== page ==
Sunday, April 13, 2008

Volunteeers Explore Monrovia and its Culture

This weekend, volunteers took advantage of an opportunity to see Liberia beyond the several block section they have been working and living in for the past week. On Saturday, we packed into four taxi cabs for a Liberian-style ride to the U.S. Embassy and shopping market. My cab had a windshield busted in two places and absolutely no shocks. As we bounced and swerved down the unmarked chaotic streets inhaling diesel fumes and other undesirable odors through our open windows, we finally got a look at the real city of Monrovia. Like our little corner at the Urban Villa hotel, the city of Monrovia was bustling with energy, yet signs of the war were evident everywhere. High Rise buildings which must have once been part of a thriving city were gutted to concrete, and five years after the war has ended still remain dark and empty.

Still mothers in brightly colored dresses carried their babies on their backs while balancing food and other items on their heads. Kids played near streets and people sold and bought fruits, vegetables, toiletries and other items at make shift markets set up along the busy busy streets. And everyone seemed to be hailing a taxi or walking rapidly to get somewhere.

The pristine tropical and quiet grounds of the U.S. Embassy in Liberia were quite a contrast to the city of Monrovia. Unfortunately we could not photograph the campus. Our cameras were taken from us and passports checked at the gate.

After lunch at the Embassy we shopped in a market set up on the Embassy grounds. Dianne Bennett and Amy Bream, ever the caring nurses made instant friends with the children of the village after buying them lollipops.

With a police escort, we braved the streets of Monrovia on foot for a quick tour of Providence Island. The only historic site in Monrovia, Providence Island marks the spot were freed slaves from the United States landed in Liberia to form their own city, Monrovia, named after U.S. president James Monroe. Before the civil war in the country, the park on Providence Island had been preserved and boasted a restaurant, small hotel and game building as well as the original well used by the freed slaves who landed on the island. Today the buildings are concrete shells. With so much other rebuilding to do in the country, I am sure the historic Providence Island is way down on the list of priorities.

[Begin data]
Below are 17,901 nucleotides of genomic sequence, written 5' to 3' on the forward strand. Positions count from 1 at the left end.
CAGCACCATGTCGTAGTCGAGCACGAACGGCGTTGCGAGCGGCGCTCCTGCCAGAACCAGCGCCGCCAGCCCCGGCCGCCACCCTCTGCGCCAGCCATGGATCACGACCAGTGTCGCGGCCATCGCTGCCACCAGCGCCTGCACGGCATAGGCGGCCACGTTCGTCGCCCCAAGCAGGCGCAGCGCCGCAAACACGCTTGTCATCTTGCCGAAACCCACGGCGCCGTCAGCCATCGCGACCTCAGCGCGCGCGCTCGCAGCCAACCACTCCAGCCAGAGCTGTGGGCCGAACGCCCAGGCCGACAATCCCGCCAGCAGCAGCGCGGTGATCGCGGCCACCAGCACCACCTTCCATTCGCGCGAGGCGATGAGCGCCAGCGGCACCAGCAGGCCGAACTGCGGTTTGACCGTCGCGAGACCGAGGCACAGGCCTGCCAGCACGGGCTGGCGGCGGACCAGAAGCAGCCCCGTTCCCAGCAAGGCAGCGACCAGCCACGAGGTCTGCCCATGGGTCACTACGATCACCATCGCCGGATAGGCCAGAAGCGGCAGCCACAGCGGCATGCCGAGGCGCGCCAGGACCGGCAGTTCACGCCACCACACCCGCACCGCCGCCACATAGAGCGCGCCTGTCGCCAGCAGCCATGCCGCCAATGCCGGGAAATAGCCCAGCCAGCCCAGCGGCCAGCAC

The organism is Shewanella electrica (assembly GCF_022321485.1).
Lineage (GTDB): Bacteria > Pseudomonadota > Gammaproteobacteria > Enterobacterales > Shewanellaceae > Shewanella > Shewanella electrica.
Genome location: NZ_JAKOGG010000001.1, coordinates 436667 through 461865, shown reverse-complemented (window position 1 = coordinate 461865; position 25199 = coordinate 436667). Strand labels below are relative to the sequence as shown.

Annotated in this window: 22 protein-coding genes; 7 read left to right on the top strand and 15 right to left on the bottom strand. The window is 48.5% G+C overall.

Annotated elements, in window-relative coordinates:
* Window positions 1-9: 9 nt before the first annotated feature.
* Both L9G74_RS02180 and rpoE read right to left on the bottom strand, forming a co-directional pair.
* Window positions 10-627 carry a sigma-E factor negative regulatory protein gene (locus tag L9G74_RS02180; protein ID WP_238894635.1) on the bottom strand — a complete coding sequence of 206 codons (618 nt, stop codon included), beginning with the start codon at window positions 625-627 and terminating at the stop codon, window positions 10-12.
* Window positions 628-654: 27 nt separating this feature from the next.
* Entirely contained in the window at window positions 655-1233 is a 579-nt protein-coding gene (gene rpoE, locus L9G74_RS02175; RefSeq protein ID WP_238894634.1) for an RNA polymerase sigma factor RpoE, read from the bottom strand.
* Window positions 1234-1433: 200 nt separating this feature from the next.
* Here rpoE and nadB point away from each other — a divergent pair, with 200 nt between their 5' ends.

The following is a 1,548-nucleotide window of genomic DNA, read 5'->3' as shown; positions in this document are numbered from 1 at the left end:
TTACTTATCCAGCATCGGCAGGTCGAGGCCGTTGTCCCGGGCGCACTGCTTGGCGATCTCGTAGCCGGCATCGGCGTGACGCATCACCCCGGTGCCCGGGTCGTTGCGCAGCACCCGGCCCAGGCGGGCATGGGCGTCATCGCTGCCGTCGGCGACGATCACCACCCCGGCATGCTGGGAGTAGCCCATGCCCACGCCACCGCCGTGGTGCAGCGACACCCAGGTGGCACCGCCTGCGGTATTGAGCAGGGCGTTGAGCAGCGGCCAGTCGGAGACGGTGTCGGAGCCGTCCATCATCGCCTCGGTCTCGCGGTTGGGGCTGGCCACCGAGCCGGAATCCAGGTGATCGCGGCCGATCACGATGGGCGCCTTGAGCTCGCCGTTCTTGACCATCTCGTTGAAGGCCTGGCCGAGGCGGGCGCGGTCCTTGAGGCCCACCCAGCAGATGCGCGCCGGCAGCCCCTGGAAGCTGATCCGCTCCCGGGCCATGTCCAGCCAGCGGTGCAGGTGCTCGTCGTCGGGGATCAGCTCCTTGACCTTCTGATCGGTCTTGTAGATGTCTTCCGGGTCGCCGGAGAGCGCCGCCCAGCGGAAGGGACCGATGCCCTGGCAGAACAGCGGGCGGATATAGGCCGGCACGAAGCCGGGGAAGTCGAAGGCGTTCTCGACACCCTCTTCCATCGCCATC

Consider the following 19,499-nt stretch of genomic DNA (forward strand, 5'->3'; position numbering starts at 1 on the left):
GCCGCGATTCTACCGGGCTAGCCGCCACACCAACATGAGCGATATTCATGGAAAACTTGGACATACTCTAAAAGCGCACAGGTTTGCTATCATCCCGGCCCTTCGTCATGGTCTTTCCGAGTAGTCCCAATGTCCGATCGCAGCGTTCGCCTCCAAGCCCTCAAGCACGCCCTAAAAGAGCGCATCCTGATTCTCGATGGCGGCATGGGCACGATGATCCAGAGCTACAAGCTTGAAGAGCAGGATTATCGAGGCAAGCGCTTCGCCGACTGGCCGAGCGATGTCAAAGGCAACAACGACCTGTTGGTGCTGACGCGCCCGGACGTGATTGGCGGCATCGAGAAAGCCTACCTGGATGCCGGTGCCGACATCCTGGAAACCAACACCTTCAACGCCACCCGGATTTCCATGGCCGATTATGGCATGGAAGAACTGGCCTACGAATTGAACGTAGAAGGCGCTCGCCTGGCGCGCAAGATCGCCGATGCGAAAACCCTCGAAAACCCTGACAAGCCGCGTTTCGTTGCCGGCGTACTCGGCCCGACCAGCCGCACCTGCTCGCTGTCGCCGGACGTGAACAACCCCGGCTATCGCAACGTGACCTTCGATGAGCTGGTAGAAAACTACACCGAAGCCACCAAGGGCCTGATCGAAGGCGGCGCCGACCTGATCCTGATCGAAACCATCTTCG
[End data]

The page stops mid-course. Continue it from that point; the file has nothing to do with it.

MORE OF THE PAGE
On Sunday, we traveled through Monrovia to Ce Ce Beach, a beautiful Atlantic coast beach somehow affiliated with the United Nations. The UN has a very visible presence in post-war Liberia and it is difficult to walk down the streets more than a block or two before you see a UN vehicle. On the way to the beach, we passed more rural villages, a huge open air market and a few tiny military posts complete with soldiers manning their posts with serious looking guns.

After a much needed weekend of rest, the volunteers are ready for another productive and very busy week at the JFK Hospital. This week, they will turn their focus to specific health education topics that have been designed to meet the needs of the JFK staff. Two congruent sessions will be held each morning with a critical care tract and a nursing tract. In the afternoon , less formal workshops will include one-on-one training with individual staff members to help reinforce the lessons taught in the morning sessions.

Enjoy the photos of Project HOPE volunteers in and around Liberia.

--Melanie Mullinax

1 comment:

  1. Mellanie, great blog. I spent my Sunday afternoon at Caldwell, watching the Caldwell Community League Soccer Championship. The Dusty Road team won, 1-0. Some excitement ensued, as a man with a broken beer bottle threatened several by standers...but the community took matters into their own hands.